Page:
Pesticides Found in Cannabis During Recent Shelf Tests

By Jamie Toth and Jeff Rawson

Acequinocyl

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CAS #: 57960-19-7

SDS: link

EPA Pesticide Fact Sheet: link

Wikipedia: Not available

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Toxin and Toxin Target Database: Not Available

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Acequinocyl is a miticide used to control spider mites and is the active ingredient in Kanemite. The SDS and Laboratory Chemical Safety Summary display warnings that acequinocyl is an irritant, health hazard, and environmental hazard. It carries warnings that it may cause an allergic skin reaction, causes damage to organs (according to the Federal Register specifically the liver), and is very toxic to aquatic life (and poses a long-term hazard to them). These warnings are aimed at workers who apply acequinocyl because they are exposed to large amounts. The warnings on the SDS and LCSS are not directed towards consumers of produce treated by acequinocyl.

According to the final rule published in the Federal Register in 2021, which was based on an in-depth human impact study completed in 2020, the EPA states that “there is a reasonable certainty that no harm would result from aggregate exposure to acequinocyl and established tolerances for residues of that chemical…based on the risk assessments and information described above, EPA concludes there is reasonable certainty that no harm will result to the general population, or to infants and children, from aggregate exposure to acequinocyl residues.”

Bifenazate

CAS #: 149877-41-8

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Wikipedia: Not Available

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Bifenazate is a miticide that is the active ingredient in Actuate, Floramite, and Sirocco. According to the EPA New Pesticide Fact Sheet, bifenazate has “low acute toxicity by all routes of exposure (Category IV) with no evidence of dermal sensitization potential. It is non-irritating to skin and minimally irritating to eyes. Bifenazate is negative for mutagenic potential in a battery of required mutagenicity studies. Bifenazate has not yet received a human carcinogen classification since bifenazate is being considered as a non-food use pesticide and both the mouse and rat chronic toxicity/carcinogenicity studies are not required at this time.” Ecologically, bifenazate carries a high risk to aquatic life.

The fact sheet asserts that it has no dietary or residential uses, thus an aggregate risk assessment wasn’t performed. The primary human exposures considered in these sheets are occupational, involving workers in nurseries or greenhouses. Hazardous Substances Data Bank mentions that it could be a skin irritant.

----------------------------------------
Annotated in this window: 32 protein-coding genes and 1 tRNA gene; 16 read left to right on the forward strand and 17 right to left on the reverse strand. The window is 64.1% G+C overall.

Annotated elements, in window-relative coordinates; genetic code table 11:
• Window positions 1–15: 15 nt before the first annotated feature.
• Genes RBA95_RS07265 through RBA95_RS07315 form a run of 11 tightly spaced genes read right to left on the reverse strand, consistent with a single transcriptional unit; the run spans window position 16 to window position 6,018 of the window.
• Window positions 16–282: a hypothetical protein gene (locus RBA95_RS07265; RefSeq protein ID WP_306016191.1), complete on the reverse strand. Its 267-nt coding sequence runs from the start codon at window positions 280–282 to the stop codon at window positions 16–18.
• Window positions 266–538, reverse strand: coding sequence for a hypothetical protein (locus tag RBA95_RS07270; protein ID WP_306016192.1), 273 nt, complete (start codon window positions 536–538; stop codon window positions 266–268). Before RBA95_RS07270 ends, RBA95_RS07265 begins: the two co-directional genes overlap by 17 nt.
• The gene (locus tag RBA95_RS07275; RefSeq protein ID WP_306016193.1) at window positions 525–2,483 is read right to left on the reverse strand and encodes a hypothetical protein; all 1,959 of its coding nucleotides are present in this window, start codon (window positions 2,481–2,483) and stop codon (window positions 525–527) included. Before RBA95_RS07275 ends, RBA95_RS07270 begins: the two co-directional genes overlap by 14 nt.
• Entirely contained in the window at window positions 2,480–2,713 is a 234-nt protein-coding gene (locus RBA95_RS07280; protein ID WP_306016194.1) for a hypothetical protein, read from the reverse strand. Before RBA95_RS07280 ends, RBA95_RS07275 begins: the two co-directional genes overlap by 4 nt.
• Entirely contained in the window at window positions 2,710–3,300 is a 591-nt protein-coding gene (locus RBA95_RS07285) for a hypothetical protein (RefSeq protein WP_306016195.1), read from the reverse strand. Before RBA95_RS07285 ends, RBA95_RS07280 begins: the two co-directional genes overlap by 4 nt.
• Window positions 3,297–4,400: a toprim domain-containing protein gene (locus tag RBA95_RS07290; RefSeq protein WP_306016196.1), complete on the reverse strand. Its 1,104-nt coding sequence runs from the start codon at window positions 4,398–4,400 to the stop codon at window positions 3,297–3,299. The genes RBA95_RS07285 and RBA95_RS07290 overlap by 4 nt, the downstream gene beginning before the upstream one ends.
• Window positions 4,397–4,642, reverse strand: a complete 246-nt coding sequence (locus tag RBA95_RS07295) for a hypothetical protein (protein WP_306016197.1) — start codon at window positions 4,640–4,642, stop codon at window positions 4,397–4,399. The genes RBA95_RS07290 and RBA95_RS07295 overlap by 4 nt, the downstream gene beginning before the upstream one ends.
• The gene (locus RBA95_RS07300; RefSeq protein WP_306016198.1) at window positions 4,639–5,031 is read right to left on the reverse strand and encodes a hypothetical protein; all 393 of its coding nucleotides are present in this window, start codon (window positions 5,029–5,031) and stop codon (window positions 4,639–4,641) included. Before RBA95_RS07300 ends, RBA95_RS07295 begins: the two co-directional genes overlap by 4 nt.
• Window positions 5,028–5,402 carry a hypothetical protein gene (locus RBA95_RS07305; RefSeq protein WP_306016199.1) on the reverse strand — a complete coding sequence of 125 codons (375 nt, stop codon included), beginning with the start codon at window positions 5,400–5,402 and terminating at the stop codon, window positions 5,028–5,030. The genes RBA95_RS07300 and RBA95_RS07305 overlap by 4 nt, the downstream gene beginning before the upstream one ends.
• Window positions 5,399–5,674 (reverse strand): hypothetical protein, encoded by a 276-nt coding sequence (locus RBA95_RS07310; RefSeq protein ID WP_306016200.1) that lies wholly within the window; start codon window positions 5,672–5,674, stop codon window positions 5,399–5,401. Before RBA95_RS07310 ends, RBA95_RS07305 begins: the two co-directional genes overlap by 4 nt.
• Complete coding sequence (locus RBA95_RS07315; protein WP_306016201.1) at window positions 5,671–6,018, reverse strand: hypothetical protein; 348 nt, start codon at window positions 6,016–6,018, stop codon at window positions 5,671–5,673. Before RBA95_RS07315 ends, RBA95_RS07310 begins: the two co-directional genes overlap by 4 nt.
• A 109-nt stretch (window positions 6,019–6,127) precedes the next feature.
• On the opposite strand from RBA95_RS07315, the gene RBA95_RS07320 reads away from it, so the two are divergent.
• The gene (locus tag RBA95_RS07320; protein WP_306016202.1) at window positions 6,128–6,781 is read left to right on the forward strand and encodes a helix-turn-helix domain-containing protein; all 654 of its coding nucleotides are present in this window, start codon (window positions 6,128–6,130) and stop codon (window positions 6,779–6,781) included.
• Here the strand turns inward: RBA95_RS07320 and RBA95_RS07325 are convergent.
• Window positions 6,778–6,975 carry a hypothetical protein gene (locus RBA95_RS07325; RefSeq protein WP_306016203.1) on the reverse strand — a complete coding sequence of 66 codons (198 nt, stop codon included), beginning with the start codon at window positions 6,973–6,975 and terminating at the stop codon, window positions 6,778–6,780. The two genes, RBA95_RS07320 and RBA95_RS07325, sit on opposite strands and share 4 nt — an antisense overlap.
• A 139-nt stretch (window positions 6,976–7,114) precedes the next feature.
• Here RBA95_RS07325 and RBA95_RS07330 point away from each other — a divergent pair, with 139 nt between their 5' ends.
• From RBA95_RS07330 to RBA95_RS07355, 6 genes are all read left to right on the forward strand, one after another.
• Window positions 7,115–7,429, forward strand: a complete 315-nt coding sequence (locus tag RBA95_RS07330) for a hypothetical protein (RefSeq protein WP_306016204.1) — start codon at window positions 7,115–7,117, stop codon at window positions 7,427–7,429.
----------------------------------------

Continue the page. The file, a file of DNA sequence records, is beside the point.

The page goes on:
Captan

CAS #: 133-06-2

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This fungicide carries warnings on its Laboratory Chemical Safety Summary for being corrosive, acutely toxic, as well as being a health and environmental hazard.

It is used on seeds or products such as fruits, vegetables, and ornamentals. It has been classified by the EPA as a ‘level B2 probable human carcinogen’ (a class that describes a possible carcinogen that is identified through animal incidences but has no evidence of human incidents). It received this classification for causing tumors in the duodena of mice exposed via the stomach or injection. Investigators believe the risk is from prolonged exposures to high doses, far higher than what would be experienced occupationally. Because the exposure would need to be so extreme, it’s not considered a likely human carcinogen. If ingested in large quantities, it could cause vomiting and diarrhea. Exposing the skin to Captan may cause dermatitis (or conjunctivitis).

Chlordane

This substance is banned in US Agriculture

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CAS ID#: 12789-03-6

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CDC, Toxic Substance Portal: link

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Chlordane was used as a pesticide in the United States from 1948 to 1988, often to fight termites. Its use was discontinued following concerns for the environment. Chlordane takes a long time to degrade in the environment, and has a half life of 30 years. This makes its high toxicity to aquatic life even more dangerous. Chlordane accumulates in the fat cells (lipids) of animals, and it has been linked to migraines, immunological issues, lymphoma, and several other cancers.

Chlorfenapyr

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CAS ID# 122453-73-0

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Developed from an isolate of a natural product of Streptomyces fumanus by American Cyanamid, chlorfenapyr is a pro-insecticide. It’s used in products such as Pylon, Piston TR, and Phantom insecticide. “Pro-insecticide” means that the compound deters insects only after activation by the metabolism of a host.

Initially the EPA denied a petition in 2000 for use of chlorfenapyr on cotton because of concerns around the toxicity, but it was ultimately approved in 2001 for use on non-food crops. This insecticide is now used in both homes (bedbugs and termites) and in greenhouses (caterpillars and gnats). The molecule can liberate cyanide when heated, and in 2016, 52 people were hospitalized and 33 people died in Pakistan when a baker mistakenly added the insecticide to their laddu, a baked confection.

Imidacloprid

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CAS #: 138261-41-3

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Imidacloprid is one of the ingredients of the pet pest control product Advantage. It’s also found as an ingredient in Bonide, Alias, Criterion, Mallet, Merit, and Pointer as well as many Fruit and Citrus insect control products.

It’s a neonicotinoid which is a class of insecticides that is modeled after nicotine (which has been used as an insecticide since the 1600’s). While in mammals the receptors for nicotine are located in both the central nervous system (CNS) and peripheral nervous system, in insects, only the CNS is impacted which makes nicotine (and neonicotinoids) extremely effective in their toxic impacts. This led to neonicotinoids beingused on a wide variety of food crops from corn to sugar beets. Following a 2018 review by the European Food Safety Authority (EFSA) which linked neonicotinoid pesticides to colony collapse disorder in some regions, the EU banned their use. In 2022, an EPA study found that imidacloprid could adversely effect 79 percent of species and 83 percent of critical habitats (the announcement notes that the definition of adverse effects does not mean that a pesticide is putting a species in jeopardy).